Just being honest with myself here….A visitor came to an open studio event last year. After browsing my studio and engaging in conversation, they mentioned they had been mentoring an artist with autism. Their time was up, due to life stuff, and they suggested I would be a good ‘replacement’. I said okay, and forgot all about it.
Recently, the case manager for this person reached out to me. They said my visitor had recommended me, and asked me to meet up with them and their client. I was hesitant, but then thought, “Okay, what the heck? I’ll check it out.”
Then I proceeded to do my usual thing: I overthunk this to within an inch of my life, and wondered how to back out ASAP.
But I kept my word and met up with them. I’m glad I did!
This artist has amazing talent and skill, and love love loves to make things. I was blown away by their work, and realized there were many ways I could be of use to their journey.
But I still was unsure if I had the skills and experience to work with them. It kept me awake some nights. Okay, along with my worries about the next California mega-quake, what I would do if my partner died, and who would have to take care of my extremely well-packed studio if I died. (Yes, this happens every. Single. Night.)
On our third meet-up, my client shared some behaviors that are perfectly normal with their wiring, but I wasn’t sure I was handling it well.
The case manager is with us the entire time, though when they left the room for a short while, I was a little nervous. The case manager “reads” our client really well. But I can’t.
Again, I wondered why I’d gotten involved. And wondered if I were “doing it wrong”. And if so, if that would be detrimental to the client.
And so that evening, I fell back on my go-to strategy when I find myself in a dark tunnel:
I wrote in my blort notebook.
My blort book is where I dump everything that’s bothering me. I write about where I’m stuck, my frustration with myself, my frustration with others, my fears, my triggers, etc. (Yes, I’ve told my family that when I die, it’s okay to burn all the blort books.)
But here’s why maybe they shouldn’t be burned:
I always get myself to a better place through my writing.
In some recent in-person chats, I’ve shared what I learned from teaching preschool for years before I finally walked away from full-time teaching back in the day.
I share insights I gained by exploring hospice, and working with clients with dementia. And creating a healing workshop for people who were in deep grieving mode. (We never really ‘get over’ our grief, of course. But sometimes people get really, really stuck, especially in what is called “complicated death”: Someone was murdered, someone who was supposed to love us actually made our lives miserable, caretaking for a loved one to the point of physical, mental, and spiritual exhaustion, etc.)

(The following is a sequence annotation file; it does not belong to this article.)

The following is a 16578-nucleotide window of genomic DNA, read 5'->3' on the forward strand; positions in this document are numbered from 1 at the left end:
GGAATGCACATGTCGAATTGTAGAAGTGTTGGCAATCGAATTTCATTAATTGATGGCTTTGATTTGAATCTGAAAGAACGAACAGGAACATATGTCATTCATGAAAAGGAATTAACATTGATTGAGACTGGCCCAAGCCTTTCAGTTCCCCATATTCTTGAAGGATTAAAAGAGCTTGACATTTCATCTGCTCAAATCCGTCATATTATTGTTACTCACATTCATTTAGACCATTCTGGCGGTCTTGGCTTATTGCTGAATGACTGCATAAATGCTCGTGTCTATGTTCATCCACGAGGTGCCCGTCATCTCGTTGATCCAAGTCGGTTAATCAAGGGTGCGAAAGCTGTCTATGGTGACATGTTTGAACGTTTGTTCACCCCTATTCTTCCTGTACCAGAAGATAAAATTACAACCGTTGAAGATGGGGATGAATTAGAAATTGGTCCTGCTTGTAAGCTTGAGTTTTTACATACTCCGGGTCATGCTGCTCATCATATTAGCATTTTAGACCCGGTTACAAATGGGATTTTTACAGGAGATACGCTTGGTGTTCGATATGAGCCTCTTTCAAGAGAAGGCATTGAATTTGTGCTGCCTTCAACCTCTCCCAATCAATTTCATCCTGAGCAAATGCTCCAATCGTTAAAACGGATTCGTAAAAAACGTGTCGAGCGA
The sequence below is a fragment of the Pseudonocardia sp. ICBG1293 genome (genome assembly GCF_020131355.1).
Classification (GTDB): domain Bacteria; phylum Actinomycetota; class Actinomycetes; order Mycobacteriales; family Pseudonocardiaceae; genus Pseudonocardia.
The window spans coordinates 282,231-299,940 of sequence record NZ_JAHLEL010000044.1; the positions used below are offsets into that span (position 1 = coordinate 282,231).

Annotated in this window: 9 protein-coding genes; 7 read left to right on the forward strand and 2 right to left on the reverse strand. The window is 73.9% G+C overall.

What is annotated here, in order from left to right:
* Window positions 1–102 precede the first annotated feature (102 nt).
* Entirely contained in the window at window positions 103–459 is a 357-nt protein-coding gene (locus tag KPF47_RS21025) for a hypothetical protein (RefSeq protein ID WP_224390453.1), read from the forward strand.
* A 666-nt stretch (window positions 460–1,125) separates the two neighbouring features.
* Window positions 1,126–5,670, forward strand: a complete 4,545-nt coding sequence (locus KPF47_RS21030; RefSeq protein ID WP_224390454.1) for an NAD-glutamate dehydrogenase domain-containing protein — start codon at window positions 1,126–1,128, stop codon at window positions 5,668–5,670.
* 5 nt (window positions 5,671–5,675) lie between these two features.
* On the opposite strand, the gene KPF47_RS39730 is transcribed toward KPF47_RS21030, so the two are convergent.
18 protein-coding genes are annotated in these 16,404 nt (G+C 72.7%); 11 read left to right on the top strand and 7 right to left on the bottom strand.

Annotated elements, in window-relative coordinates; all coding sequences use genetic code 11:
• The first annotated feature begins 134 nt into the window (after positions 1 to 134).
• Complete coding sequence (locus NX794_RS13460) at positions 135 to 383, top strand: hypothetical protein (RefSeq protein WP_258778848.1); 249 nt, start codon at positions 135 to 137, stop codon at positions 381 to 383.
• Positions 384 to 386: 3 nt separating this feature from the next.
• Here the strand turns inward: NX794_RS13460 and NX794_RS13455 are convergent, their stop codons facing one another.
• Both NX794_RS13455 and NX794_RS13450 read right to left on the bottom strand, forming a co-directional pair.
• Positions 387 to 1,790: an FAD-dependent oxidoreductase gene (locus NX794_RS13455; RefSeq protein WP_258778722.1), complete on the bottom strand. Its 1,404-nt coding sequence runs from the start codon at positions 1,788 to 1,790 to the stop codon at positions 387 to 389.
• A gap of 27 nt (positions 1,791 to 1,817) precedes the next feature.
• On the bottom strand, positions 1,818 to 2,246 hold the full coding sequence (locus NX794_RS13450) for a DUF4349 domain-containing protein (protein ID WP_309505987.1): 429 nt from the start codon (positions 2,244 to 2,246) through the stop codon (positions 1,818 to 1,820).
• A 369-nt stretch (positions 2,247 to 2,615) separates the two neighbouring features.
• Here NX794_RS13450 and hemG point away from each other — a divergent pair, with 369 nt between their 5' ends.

In all these situations, I had at least one person who was an excellent teacher, someone who gave me insights, support, explanations, encouragement. From the online friend who explained the destructive side of perfectionism. The hospice manager who loved to answer every single one of my “stupid questions” with patience and respect. The people who helped me create that grief writing class that was so powerful, it made me cry at the end.
And that’s when I realized this experience is going to be my next learning experience.
The case manager is kind, thoughtful, and very clear on what is needed to work with our client. They even sent me a sheet of guidelines for working with THIS CLIENT: Their habits, their process, etc. Their own intuition has been hugely helpful, and my goal is to try to get better at following in their footsteps.
I still worry, of course. That’s what me-in-the-dark/the-dark-in-me does: I question myself, over and over, I worry what I did wrong to contribute to a problematic friendship, I wonder if anything I do matters in the world.
But then I remember these teachers, these spiritual guides that have proven to be exactly the people I need at just the right moment. The people who can walk me back when I goof up (or explain how I didn’t goof up.)The people who help me stay the course, who help me find clarity, respect, and astonishment in what is possible.
So here I am, in my 70’s, still excited and worried about “school”, yet grateful I’ve been given another opportunity to learn better, so I can do better. Not to strive for “perfection”, but to aim for compassion.
Oh. And boundaries. Setting them and acting on them. Still learning about that, too.
Wish me luck!
5 thoughts on “ETERNAL STUDENT OF LIFE: My Next Lesson”
I am going to tell you something that I know about you after reading your blogs for years. You do not need luck. You have all that you need within you. You are caring and compassionate. Of course, a little luck never hurt any of us. Go ahead and make a mistake…your autistic person will understand. Especially when you apologize. They have been there. You can do this!! P.S. I am a successful retired teacher.
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Awww, thank you for that! I’m grateful for your thoughts, and your care. So wish me…..MORE CHOCOLATE! 😀
I love your vulnerability and your sense of adventure!
What an interesting process you will have with this.
I’ll be interested to see how it impacts your artwork, if it does.
Wow to what the first commenter said. Nonetheless, I wish you luck. I know you will do well. Being a teacher is a great way to learn. I have to say I learn a lot from you.
Oh, Luann… you don’t need luck, just judgement :-).
Take a look at https://www.steveasbell.com/comics for insights into sensory overwhelm and other common autistic traits, and how they have an impact on the way autistic people navigate the world.
There’s plenty of blogs by autistic people too, here on WordPress and elsewhere, and the hashtag #actuallyautistic on Twitter. You’ll learn a whole new set of meanings for ordinary words :-).